3) I don't know how much they cost, but they have those plastic mats with teeth on the bottom that you generally see in offices where the chair has little wheels to make it easier to roll around. If it's not too expensive, it might be worth getting a few to cover the most troublesome stretches. I don't know what it would be like rolling onto and off of them in a wheelchair, but they're usually only a few milimetres thick, and they're made of durable plastic. It does take a little while for their teeth to sink into the carpet, but once they do, they won't move.

    4) When I had a badly sprained ankle, I had no crutches, because the hospital the only doctor who had the key to the closet where they were kept was on mandatory leave after working a 24 hour shift so they sent me home in a taxi. They were out of bandages and pain killers too, but they wrote me a perscription which I got a friend to fill for me a few excruciating days later. I know is not the same at all as foot surgery. The only way I could get around was by bending my knee and resting it on a stool. Then I took a step with my left leg. Then I picked up the stool that had my leg on it with my arms and moved the stool a short distance forward. I couldn't leave the house for over a month (at which time a neighbour found out and lent me some spare crutches he happened to have) and my back hurt from bending over so much. The way I took baths was I put my stool right next to the bath, sat on it, put my good leg in, braced myself with both hands on the tub, hoisted myself in, washed, then put both my legs in the air, turned sideways in the bathtub, put my legs on the stool, and then sort of scrambled up with my arms till I was seated. Then I caught my breath, stood on my good leg, and put it back on my stool and away I went. If you miss sitting in a bathtub, and the kind of gymnasics required at the end to get out of the tub seem like something you could do safely, then you might try it. If you have any doubts as to whether you can do this safely, then you shouldn't do it.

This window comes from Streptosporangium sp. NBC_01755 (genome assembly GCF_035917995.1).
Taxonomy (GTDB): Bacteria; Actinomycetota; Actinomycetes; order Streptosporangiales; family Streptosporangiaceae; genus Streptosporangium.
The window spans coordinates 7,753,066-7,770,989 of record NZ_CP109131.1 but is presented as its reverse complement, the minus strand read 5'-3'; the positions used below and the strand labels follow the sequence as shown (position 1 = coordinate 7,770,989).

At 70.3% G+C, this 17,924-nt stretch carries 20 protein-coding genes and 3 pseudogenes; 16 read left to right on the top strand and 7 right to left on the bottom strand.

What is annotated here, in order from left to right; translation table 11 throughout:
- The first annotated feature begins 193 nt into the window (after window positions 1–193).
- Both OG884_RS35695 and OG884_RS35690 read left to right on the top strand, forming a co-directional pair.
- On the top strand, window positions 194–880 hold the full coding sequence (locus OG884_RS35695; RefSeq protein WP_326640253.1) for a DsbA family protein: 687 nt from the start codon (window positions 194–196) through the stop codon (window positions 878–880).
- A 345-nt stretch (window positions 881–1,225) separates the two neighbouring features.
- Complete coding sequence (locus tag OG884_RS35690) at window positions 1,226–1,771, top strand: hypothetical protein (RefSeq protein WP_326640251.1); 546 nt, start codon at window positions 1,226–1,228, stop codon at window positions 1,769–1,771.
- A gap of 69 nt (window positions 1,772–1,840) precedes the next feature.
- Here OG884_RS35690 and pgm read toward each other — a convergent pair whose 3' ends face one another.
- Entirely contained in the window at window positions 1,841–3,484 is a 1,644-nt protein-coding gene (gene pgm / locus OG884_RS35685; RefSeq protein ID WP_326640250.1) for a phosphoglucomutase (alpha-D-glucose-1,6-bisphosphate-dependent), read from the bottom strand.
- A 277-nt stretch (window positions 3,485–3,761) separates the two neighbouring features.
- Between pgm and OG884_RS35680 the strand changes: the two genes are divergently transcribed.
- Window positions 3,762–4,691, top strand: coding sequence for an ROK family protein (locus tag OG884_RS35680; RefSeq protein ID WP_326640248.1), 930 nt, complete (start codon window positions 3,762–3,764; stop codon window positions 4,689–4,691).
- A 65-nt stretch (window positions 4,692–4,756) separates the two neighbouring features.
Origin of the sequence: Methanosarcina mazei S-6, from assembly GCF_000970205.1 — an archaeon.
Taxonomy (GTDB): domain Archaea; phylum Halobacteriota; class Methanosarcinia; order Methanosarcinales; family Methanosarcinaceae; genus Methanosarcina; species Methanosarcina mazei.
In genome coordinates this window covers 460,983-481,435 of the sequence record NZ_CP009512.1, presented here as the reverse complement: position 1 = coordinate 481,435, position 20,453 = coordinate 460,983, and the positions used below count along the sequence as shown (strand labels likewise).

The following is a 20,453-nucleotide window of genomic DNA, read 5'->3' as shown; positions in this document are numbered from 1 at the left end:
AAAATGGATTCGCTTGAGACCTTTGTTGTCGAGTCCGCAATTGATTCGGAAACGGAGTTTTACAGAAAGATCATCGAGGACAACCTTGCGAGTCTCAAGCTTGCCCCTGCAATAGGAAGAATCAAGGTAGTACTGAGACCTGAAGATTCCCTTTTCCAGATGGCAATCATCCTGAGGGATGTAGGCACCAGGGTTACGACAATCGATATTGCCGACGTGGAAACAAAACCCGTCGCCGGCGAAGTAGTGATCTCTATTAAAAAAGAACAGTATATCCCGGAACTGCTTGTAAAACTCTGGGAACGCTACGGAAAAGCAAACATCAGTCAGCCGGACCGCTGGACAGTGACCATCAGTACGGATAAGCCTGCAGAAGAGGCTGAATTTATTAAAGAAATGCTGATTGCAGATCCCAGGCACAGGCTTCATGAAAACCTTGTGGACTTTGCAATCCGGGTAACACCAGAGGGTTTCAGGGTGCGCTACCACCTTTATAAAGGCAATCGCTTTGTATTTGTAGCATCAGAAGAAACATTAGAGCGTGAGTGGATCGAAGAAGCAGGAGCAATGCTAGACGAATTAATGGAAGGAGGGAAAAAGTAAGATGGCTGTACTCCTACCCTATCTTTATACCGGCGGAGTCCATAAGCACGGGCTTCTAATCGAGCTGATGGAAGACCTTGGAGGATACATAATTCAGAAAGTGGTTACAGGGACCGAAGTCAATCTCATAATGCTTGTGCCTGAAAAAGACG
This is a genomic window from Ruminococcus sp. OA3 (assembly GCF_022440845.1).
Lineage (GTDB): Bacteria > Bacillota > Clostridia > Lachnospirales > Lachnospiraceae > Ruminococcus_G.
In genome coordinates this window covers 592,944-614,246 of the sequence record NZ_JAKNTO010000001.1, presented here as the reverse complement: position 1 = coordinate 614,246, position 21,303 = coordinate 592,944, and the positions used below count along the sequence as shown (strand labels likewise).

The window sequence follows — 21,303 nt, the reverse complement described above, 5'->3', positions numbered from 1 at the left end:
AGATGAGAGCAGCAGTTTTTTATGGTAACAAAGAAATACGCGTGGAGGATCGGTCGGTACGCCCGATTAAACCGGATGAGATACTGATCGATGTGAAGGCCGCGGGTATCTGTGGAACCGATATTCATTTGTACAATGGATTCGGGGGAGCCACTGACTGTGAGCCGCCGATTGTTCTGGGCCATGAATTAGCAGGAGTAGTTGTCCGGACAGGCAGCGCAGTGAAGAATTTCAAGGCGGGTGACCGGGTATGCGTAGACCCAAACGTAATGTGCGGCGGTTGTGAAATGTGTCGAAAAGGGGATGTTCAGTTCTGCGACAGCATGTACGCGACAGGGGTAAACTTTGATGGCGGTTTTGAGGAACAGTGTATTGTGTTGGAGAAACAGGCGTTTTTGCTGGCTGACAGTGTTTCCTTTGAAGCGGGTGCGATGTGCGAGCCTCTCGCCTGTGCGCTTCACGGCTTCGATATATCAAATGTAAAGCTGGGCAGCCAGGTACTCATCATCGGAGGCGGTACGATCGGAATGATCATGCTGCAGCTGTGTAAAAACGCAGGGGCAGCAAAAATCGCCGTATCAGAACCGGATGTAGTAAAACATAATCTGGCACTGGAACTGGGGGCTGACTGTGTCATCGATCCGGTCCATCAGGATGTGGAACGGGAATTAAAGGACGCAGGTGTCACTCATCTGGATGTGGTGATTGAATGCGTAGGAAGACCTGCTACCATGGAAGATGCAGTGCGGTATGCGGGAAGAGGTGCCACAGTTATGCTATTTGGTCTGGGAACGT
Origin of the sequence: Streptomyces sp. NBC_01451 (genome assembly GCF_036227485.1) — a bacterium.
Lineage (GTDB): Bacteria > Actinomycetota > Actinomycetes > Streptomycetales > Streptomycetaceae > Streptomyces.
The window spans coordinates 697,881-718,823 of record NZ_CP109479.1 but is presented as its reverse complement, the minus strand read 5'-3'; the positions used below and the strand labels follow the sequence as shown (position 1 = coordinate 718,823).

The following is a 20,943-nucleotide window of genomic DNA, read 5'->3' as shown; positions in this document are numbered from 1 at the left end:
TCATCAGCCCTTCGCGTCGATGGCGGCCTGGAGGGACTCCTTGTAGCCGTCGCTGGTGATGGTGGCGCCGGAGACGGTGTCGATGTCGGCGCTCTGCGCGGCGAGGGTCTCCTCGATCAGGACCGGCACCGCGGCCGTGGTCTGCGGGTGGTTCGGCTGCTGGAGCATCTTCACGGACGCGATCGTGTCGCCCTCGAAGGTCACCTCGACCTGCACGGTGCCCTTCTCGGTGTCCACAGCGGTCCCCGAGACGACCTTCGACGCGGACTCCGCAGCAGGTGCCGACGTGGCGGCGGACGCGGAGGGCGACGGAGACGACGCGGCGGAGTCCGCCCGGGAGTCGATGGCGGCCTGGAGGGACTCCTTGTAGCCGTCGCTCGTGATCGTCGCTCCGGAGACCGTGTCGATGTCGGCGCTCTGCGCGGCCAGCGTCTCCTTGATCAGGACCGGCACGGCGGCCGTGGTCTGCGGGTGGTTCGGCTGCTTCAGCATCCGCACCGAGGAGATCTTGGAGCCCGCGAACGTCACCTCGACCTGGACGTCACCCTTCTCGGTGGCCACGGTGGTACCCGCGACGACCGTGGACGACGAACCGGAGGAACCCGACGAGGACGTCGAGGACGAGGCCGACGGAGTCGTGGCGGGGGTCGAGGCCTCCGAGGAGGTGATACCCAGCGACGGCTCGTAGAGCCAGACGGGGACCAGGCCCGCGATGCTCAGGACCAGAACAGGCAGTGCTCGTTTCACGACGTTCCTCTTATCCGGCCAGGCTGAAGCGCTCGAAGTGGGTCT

5) You didn't mention your toilet, but since most toilets have a long cord that hangs to about shoulder height (adult standing) which you pull to flush, I recommend tying some string to the end of it so that you can reach it easier. I did that when I had a six year old visiting me and he needed my help to flush, and I thought he was old enough to appreciate a bit of privacy in the matter.

  4. (i realise my 4th paragraph was a bit confusing. But it was my right leg that injured and resting on the stool and my left leg that was walking. but after a while my left hip was hurting too from this unbalanced way of getting around.)

  5. Thank you both for the suggestions. I realize that I didn't mention it in this post, only in a previous post, but I have a soft cast on my left foot under the walking boot, and I need to protect it from getting wet. That's why I straddle the side of the tub to take a sponge bath. I do have a handheld shower attachment in my tub, but I find it's easier to wash my hair in the kitchen sink. (I can stand for brief periods, and my hair is short so I can wash it quick, then sit back down in the chair to dry it.)

    pthalos, I can imagine how your hip felt. After my foot surgery (which was in 207, this go round I broke a bone in the opposite foot) when I first got out of the cast, I limped badly because my foot was still sore, and the opposite hip developed a nasty case of bursitis. It still troubles me off and on. It sounds like you did quite a bit of struggling around. It makes me glad for my wheelchair, awkward as it is at times.